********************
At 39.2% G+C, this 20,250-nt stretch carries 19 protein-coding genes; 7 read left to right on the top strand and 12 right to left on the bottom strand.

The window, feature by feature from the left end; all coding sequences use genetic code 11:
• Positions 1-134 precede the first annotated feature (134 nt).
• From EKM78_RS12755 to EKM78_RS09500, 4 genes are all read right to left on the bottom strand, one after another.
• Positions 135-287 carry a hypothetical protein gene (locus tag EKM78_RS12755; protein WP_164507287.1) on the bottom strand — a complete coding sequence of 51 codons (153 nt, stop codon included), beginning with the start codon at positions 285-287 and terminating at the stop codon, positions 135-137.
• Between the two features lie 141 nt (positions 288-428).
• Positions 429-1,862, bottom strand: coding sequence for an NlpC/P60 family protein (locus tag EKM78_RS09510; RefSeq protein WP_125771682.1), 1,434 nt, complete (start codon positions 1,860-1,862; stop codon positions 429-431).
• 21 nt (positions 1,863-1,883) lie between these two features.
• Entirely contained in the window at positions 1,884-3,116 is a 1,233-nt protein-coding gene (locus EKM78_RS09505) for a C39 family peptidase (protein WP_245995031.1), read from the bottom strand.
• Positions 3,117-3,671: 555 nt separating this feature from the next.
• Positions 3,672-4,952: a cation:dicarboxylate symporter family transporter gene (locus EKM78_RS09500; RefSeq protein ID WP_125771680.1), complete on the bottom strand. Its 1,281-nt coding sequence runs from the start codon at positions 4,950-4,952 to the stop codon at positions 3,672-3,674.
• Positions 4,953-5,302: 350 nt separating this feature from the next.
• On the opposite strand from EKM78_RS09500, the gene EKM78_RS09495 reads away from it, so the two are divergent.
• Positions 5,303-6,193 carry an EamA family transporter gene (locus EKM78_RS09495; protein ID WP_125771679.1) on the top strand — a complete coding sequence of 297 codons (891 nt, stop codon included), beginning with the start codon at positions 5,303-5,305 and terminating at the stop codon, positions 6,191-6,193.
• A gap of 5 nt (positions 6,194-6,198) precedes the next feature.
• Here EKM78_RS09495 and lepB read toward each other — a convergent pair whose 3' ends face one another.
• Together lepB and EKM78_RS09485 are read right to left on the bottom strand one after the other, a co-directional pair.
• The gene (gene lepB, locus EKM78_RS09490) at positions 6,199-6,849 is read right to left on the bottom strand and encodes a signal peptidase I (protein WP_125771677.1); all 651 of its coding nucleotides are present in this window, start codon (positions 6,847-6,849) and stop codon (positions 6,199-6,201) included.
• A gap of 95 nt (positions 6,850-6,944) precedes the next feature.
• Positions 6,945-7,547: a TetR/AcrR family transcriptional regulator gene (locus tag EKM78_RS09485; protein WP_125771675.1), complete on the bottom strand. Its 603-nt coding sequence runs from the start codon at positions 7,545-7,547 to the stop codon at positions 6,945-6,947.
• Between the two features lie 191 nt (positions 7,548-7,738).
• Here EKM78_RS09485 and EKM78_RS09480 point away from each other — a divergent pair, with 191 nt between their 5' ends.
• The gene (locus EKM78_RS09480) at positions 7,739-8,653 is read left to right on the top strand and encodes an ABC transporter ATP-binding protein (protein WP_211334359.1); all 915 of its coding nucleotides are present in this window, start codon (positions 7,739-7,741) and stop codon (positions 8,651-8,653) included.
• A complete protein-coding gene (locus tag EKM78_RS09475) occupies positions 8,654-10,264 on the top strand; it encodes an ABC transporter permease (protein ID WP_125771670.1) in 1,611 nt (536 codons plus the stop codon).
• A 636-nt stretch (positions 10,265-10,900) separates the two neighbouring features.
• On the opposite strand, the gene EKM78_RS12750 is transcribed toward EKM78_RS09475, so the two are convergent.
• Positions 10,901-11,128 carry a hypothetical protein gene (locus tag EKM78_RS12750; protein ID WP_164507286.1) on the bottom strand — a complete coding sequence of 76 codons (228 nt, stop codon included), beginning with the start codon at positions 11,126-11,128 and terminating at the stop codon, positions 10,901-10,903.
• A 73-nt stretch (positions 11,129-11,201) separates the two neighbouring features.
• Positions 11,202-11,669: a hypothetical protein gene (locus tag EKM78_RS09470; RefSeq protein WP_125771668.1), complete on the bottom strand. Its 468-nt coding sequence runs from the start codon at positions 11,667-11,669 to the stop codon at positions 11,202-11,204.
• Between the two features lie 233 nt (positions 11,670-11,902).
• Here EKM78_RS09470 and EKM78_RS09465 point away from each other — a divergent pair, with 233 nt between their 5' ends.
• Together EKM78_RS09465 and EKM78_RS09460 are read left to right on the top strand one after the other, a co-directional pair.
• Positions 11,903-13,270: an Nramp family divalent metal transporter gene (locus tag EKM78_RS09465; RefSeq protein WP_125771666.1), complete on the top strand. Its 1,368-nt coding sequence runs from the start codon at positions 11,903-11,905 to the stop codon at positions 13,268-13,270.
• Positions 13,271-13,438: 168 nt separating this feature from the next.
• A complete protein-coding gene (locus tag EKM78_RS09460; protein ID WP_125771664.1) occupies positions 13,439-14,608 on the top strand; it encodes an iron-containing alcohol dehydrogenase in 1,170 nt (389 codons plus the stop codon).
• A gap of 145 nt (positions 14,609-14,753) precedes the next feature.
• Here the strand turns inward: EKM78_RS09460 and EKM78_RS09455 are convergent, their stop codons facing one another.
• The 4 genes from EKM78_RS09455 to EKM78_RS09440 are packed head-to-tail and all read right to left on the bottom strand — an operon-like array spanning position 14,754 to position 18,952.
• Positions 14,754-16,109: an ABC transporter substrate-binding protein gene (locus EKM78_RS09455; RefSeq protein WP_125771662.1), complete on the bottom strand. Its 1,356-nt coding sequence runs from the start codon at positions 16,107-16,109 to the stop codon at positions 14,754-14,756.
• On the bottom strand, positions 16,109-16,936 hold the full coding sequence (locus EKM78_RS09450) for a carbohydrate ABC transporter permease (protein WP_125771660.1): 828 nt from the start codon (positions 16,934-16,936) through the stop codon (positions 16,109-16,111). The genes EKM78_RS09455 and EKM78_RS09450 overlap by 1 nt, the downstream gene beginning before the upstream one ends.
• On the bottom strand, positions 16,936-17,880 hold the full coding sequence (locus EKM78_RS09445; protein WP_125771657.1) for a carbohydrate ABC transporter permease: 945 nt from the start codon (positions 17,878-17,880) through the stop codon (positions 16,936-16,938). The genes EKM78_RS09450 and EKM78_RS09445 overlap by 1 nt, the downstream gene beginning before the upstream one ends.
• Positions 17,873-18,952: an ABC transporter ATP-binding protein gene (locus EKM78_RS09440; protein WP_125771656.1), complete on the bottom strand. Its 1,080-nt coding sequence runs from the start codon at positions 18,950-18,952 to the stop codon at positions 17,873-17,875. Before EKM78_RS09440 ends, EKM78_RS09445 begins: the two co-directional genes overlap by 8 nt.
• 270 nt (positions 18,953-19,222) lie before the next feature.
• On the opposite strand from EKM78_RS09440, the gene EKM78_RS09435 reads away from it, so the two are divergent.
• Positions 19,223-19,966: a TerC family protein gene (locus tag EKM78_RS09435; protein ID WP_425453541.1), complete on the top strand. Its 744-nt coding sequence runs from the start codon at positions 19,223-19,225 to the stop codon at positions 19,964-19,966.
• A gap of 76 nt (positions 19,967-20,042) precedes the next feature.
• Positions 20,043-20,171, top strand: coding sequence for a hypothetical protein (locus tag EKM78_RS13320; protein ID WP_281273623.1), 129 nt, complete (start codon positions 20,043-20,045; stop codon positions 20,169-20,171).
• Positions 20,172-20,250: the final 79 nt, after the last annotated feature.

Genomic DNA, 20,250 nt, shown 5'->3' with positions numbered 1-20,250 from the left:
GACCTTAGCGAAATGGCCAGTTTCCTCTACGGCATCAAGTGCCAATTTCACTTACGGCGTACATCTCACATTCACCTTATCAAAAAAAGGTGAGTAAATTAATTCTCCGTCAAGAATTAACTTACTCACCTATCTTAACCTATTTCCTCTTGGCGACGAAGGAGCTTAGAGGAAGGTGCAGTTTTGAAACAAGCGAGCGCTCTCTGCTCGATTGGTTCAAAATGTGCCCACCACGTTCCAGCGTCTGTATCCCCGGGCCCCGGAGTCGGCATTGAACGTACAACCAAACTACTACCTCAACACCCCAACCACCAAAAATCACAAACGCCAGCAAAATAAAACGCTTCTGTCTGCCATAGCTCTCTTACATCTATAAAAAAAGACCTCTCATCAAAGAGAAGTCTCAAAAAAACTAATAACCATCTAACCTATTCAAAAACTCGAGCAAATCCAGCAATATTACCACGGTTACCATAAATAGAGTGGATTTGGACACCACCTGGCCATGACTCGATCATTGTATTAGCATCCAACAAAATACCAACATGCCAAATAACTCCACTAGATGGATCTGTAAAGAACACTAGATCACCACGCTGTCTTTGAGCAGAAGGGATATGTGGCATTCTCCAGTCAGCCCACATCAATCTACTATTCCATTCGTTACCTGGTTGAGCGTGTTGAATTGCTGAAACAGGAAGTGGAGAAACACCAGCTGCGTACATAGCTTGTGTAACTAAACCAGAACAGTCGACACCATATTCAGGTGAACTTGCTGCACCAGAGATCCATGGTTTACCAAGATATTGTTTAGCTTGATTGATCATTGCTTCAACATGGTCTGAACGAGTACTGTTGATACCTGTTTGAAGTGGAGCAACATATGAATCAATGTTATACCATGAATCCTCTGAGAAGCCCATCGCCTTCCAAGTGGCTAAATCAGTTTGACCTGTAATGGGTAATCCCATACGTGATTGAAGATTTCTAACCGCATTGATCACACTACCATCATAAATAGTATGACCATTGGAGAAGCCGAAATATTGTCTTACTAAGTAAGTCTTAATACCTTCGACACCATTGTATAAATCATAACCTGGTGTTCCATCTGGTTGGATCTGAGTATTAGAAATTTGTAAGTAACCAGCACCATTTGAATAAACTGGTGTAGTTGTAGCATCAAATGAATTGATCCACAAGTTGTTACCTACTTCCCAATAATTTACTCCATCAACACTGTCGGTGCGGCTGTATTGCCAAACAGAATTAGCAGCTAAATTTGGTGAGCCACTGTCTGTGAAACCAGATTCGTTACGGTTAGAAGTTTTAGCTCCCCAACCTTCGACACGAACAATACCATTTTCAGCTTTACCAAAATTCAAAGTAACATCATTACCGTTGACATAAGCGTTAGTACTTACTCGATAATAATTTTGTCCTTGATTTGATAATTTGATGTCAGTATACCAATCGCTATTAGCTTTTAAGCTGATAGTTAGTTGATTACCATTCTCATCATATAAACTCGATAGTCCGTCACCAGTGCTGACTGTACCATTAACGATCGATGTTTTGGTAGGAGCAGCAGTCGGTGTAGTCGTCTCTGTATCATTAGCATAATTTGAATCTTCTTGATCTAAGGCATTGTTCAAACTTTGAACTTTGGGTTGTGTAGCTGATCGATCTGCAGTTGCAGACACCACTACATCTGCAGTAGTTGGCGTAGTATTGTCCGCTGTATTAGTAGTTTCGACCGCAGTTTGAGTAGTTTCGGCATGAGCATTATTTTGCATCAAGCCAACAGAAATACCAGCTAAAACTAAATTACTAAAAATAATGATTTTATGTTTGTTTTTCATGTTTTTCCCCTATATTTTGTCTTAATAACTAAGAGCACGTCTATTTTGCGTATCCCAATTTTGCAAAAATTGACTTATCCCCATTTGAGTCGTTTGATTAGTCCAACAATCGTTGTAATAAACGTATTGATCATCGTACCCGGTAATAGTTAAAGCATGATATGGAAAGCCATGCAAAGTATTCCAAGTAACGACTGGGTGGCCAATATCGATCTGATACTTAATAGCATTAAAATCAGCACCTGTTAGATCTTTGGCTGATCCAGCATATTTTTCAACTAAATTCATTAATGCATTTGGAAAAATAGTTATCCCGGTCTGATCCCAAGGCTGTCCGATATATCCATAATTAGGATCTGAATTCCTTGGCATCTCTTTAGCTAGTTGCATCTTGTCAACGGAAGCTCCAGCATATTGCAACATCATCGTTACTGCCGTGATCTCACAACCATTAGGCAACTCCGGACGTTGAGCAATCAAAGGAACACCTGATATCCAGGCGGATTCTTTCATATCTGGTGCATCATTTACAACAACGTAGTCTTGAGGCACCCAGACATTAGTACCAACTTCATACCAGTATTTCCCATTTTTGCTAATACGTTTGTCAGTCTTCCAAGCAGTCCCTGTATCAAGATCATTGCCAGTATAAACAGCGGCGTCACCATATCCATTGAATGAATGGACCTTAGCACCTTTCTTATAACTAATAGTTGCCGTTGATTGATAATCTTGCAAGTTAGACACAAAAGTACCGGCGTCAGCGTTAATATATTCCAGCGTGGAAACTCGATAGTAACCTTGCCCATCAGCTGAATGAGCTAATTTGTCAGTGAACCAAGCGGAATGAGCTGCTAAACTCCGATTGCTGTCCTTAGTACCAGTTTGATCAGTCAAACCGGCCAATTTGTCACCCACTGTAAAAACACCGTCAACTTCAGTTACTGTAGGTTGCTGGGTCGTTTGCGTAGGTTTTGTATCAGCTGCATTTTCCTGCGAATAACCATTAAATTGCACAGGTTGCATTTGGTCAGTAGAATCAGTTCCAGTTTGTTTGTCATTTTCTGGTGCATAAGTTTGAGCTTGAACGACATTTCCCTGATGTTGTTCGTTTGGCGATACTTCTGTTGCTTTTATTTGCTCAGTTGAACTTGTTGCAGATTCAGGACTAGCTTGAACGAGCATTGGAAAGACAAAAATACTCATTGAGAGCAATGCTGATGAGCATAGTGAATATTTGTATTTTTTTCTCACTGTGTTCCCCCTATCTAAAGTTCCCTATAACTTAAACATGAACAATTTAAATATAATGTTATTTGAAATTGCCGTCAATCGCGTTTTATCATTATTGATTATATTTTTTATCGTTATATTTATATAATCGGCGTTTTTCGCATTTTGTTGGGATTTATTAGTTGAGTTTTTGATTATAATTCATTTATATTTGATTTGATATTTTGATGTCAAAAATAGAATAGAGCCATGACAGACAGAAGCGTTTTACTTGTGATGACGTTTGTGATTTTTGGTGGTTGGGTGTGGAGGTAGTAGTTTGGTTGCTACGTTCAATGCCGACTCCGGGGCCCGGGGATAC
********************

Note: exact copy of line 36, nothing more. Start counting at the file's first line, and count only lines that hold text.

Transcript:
• A gap of 145 nt (positions 14,609-14,753) precedes the next feature.